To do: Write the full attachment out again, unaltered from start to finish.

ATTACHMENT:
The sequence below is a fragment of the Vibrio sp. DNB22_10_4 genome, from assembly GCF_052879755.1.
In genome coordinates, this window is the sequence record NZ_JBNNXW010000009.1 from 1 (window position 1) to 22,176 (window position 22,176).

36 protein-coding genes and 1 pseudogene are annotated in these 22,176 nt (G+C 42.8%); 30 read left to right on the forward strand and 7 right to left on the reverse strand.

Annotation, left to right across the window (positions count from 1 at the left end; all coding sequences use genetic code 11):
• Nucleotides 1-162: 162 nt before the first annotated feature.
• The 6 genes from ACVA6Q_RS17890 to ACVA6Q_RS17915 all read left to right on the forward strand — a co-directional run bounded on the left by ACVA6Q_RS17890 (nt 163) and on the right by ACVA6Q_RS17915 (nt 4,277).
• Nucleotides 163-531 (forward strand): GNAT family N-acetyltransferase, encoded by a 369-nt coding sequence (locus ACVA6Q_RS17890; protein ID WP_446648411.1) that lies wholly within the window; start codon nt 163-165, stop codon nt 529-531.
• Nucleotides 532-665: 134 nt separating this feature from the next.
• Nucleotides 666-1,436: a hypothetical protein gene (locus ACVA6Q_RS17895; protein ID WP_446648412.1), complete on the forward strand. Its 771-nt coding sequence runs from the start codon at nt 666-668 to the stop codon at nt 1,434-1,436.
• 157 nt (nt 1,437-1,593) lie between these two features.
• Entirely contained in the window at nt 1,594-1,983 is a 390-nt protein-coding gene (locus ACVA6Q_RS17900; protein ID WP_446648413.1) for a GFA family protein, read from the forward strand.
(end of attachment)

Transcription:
The sequence below is a fragment of the Vibrio sp. DNB22_10_4 genome, from assembly GCF_052879755.1.
In genome coordinates, this window is the sequence record NZ_JBNNXW010000009.1 from 1 (window position 1) to 22,176 (window position 22,176).

36 protein-coding genes and 1 pseudogene are annotated in these 22,176 nt (G+C 42.8%); 30 read left to right on the forward strand and 7 right to left on the reverse strand.

Annotation, left to right across the window (positions count from 1 at the left end; all coding sequences use genetic code 11):
• Nucleotides 1-162: 162 nt before the first annotated feature.
• The 6 genes from ACVA6Q_RS17890 to ACVA6Q_RS17915 all read left to right on the forward strand — a co-directional run bounded on the left by ACVA6Q_RS17890 (nt 163) and on the right by ACVA6Q_RS17915 (nt 4,277).
• Nucleotides 163-531 (forward strand): GNAT family N-acetyltransferase, encoded by a 369-nt coding sequence (locus ACVA6Q_RS17890; protein ID WP_446648411.1) that lies wholly within the window; start codon nt 163-165, stop codon nt 529-531.
• Nucleotides 532-665: 134 nt separating this feature from the next.
• Nucleotides 666-1,436: a hypothetical protein gene (locus ACVA6Q_RS17895; protein ID WP_446648412.1), complete on the forward strand. Its 771-nt coding sequence runs from the start codon at nt 666-668 to the stop codon at nt 1,434-1,436.
• 157 nt (nt 1,437-1,593) lie between these two features.
• Entirely contained in the window at nt 1,594-1,983 is a 390-nt protein-coding gene (locus ACVA6Q_RS17900; protein ID WP_446648413.1) for a GFA family protein, read from the forward strand.